Violence prevention requires understanding the factors that influence it. A four level social ecological model is used to better understand violence and the effect of potential prevention strategies. This model takes into consideration the complex interplay between individual, relationship, community, and societal factors.
Prevention strategies are necessary at all levels of the social-ecological model. A multi-level approach to violence prevention is more likely to lead to reductions in violence over time than an approach that targets only one level of the model.
The first level identifies biological and personal history factors that increase the likelihood of becoming a victim or perpetrator of violence. Some of these factors are age, education, income, substance use, or history of abuse. Prevention strategies at this level are often designed to promote attitudes, beliefs, and behaviors that ultimately prevent violence. Specific approaches may include education and life skills training.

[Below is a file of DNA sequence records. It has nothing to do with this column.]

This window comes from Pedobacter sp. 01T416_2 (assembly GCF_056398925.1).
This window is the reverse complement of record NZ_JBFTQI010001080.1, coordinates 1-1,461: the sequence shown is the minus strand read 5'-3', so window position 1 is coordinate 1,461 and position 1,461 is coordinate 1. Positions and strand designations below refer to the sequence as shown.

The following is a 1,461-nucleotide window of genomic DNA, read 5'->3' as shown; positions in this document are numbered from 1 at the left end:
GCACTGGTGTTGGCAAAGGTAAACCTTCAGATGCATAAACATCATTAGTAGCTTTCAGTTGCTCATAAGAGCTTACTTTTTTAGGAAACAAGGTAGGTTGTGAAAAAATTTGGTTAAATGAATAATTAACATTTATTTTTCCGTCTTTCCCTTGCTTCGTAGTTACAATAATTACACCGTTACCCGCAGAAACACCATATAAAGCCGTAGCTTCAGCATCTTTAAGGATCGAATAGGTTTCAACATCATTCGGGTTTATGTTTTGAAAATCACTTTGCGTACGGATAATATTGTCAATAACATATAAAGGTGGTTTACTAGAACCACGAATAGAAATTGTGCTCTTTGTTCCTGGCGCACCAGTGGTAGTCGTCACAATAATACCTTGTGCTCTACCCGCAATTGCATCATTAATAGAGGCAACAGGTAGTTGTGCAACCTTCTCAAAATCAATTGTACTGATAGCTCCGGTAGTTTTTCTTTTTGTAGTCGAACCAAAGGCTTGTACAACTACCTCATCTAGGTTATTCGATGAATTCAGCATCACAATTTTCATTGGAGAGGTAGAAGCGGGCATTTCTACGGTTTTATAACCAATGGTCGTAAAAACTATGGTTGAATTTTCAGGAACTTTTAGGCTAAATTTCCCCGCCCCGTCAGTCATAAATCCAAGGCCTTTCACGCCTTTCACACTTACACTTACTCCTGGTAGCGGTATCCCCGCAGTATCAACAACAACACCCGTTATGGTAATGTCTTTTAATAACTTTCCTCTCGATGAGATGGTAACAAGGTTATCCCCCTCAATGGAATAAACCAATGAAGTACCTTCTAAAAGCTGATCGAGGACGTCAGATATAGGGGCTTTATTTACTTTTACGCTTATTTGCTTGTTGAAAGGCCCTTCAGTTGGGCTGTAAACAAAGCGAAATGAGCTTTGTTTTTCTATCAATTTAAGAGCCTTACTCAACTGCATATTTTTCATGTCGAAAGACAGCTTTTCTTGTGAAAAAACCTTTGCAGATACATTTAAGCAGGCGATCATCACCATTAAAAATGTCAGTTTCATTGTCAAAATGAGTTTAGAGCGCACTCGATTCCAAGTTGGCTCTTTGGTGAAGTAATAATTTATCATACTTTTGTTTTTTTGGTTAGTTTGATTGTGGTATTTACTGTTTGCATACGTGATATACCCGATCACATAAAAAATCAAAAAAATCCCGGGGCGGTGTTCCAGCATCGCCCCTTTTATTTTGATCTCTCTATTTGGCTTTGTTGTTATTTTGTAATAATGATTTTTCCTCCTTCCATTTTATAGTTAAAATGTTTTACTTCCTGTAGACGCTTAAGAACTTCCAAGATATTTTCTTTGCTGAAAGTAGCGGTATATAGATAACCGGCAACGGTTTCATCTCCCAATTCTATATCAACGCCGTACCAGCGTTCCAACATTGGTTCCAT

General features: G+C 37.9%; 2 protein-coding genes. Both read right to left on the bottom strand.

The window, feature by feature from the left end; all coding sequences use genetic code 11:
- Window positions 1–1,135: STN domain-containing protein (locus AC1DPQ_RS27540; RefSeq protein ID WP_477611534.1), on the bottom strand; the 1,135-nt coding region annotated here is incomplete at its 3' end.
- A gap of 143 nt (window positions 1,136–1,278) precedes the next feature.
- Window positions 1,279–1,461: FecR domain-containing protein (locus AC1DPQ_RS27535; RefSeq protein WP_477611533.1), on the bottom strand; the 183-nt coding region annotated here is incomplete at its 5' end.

The second level examines close relationships that may increase the risk of experiencing violence as a victim or perpetrator. A person’s closest social circle-peers, partners and family members-influences their behavior and contributes to their range of experience. Prevention strategies at this level may include mentoring and peer programs designed to reduce conflict, foster problem solving skills, and promote healthy relationships.
The third level explores the settings, such as schools, workplaces, and neighborhoods, in which social relationships occur and seeks to identify the characteristics of these settings that are associated with becoming victims or perpetrators of violence. Prevention strategies at this level are typically designed to impact the climate, processes, and policies in a given system. Social norm and social marketing campaigns are often used to foster community climates that promote healthy relationships.
The fourth level looks at the broad societal factors that help create a climate in which violence is encouraged or inhibited. These factors include social and cultural norms. Other large societal factors include the health, economic, educational and social policies that help to maintain economic or social inequalities between groups in society.
(Source: The Centers for Disease Control and Prevention – CDC)